Kriti Kharbanda: Taking care of your mental health isn’t being ‘selfish’, it’s being normal
Actor Kriti Kharbanda reveals that cases of mental health issues are rising by the day in this lockdown, and one shouldn’t hesitate in seeking help. Reveals that she herself sought it when she went through something earlier.Updated: Jun 06, 2020 23:25 IST
Actor Kriti Kharbanda isn't one to hold back when it comes to talking about mental health. Especially in the current crisis, which is only adding to people’s miseries.
“I’ve been very vocal about my mental health. I’m someone who did seek help in the past when I was going through a certain kind of ordeal in my life where I felt like therapy would help me,” he says, adding, “It’s also very important to talk about the domestic violence cases in India, which is disturbing and sad. It has come down to this, that we discuss it so vocally and people aren’t realising how wrong it is.”
In fact, due to this factor, the actor feels cases of people suffering from mental health issues won’t increase after the lockdown.
“It’s happening as we speak,” says Kharbanda, “The key to deal with that is to accept you can have an issue. A lot of people don’t even accept it. I didn’t the first time I realised I needed help. I wasn’t happy mentally and felt a bit depressed, but didn’t realise till my friends talked to me.”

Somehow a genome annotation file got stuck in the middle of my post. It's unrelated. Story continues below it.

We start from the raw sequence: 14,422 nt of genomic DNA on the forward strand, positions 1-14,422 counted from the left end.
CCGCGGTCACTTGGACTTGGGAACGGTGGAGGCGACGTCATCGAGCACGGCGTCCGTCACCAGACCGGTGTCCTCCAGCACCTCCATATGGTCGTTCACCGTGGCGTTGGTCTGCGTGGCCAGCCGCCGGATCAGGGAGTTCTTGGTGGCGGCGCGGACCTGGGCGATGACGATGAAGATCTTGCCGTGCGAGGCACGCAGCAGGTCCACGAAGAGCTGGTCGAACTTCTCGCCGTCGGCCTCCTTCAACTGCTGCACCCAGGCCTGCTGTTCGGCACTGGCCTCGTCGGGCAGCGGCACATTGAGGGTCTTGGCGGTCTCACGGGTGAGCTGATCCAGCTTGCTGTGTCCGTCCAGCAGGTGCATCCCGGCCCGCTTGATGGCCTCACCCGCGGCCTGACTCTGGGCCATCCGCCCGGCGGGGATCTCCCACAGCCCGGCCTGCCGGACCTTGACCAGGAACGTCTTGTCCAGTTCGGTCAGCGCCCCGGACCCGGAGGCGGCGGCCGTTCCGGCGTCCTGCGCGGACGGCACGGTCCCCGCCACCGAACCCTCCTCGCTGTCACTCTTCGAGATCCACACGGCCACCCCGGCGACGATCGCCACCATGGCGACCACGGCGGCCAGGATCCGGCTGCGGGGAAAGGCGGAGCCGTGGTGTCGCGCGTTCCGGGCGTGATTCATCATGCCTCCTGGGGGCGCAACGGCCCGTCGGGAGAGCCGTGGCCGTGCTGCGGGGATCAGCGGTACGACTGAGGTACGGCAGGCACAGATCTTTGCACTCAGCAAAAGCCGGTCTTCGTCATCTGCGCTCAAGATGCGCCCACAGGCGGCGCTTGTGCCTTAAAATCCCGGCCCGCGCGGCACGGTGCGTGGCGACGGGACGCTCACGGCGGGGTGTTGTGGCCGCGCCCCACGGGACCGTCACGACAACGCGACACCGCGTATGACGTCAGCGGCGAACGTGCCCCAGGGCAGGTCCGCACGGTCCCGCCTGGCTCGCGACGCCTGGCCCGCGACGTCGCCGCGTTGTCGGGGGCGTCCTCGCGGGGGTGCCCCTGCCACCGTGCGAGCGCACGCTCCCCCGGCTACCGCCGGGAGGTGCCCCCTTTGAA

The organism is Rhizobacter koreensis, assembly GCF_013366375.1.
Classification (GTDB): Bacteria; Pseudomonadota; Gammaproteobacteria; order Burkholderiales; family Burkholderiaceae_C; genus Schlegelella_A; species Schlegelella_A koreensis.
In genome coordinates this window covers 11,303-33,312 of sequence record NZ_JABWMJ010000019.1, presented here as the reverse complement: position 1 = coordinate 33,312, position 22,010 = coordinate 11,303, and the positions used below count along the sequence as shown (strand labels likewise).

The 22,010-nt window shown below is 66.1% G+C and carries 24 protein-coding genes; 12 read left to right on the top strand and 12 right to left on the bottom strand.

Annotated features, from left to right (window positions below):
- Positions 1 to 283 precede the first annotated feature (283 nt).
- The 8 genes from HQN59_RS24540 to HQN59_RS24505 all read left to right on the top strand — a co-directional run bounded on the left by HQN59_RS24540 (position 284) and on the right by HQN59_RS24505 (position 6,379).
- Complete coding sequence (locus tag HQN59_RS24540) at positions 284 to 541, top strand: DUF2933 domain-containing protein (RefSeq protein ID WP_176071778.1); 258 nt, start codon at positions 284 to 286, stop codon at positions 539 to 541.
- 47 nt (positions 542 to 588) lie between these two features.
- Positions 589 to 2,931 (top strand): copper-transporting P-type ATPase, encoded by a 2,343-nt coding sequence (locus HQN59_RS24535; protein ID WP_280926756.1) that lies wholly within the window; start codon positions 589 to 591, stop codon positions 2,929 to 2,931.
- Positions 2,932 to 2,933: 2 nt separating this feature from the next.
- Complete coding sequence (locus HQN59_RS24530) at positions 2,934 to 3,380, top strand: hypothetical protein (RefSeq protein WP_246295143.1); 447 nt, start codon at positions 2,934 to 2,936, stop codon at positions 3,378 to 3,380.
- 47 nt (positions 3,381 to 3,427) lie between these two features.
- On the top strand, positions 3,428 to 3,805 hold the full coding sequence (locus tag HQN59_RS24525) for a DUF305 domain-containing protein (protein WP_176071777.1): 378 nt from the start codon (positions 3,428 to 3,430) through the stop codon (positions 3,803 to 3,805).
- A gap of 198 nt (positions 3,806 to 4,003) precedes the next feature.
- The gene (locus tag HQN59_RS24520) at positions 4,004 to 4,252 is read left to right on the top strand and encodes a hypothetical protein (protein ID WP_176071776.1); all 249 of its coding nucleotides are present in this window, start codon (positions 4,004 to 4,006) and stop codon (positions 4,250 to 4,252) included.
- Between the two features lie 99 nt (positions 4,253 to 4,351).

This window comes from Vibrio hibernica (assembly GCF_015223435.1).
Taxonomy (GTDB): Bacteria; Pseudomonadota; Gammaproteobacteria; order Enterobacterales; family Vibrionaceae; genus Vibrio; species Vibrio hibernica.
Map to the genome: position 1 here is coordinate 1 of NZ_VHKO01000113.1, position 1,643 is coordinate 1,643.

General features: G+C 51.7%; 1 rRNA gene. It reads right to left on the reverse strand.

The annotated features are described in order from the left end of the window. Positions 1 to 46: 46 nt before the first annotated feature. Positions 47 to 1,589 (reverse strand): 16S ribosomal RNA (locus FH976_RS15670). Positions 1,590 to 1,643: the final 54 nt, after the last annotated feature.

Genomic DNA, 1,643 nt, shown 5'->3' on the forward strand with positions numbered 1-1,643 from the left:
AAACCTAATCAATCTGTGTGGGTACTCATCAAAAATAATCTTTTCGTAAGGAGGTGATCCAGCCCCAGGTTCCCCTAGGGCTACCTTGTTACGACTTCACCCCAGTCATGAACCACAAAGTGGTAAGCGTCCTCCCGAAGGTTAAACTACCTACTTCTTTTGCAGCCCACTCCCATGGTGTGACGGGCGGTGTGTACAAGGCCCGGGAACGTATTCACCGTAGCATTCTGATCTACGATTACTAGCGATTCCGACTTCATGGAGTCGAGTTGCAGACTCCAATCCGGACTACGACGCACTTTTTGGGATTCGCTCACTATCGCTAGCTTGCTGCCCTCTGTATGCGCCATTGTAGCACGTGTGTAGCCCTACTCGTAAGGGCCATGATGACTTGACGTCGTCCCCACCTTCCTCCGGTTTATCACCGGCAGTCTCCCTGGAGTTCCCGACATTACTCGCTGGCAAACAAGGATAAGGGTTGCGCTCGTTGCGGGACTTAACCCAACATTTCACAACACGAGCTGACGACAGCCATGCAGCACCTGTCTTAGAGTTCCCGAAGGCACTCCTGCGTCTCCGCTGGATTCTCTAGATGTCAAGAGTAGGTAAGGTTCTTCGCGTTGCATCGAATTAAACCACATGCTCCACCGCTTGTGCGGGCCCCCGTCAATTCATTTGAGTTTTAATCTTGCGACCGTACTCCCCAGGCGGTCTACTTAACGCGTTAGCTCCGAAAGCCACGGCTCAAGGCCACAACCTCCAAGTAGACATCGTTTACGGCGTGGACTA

And that’s when Kharbanda first took the initiative to take care of herself.
“Honestly, when we take care of ourselves, it’s termed ‘selfish’. It’s not selfish, taking care of yourself and wanting to be good and happy mentally. It’s being normal, but it’s called selfish because people are not used to putting themselves first,” she adds.
What baffles Kharbanda, 31, is the attitude some people exhibit when you speak up about not feeling good mentally.
“It’s always about ‘The whole world is going through it, why the hell are you crying?’. This is the reaction from most people. Having said that, I don’t care what’s happening to the rest of the world, because my mind is scre*ed! Literally, that’s the fight. I understand the world is going through it, they have the power to deal with it, you don’t have the mental capacity for it. That is step one, you wanting help, acceptance is key,” she maintains.
Revealing further how technology has come to the rescue in the current times of social distancing, Kharbanda says, “Right now, I know a lot of mental health NGOs taking on cases on video calls and providing therapy there. I myself am one of those people who have received it.”
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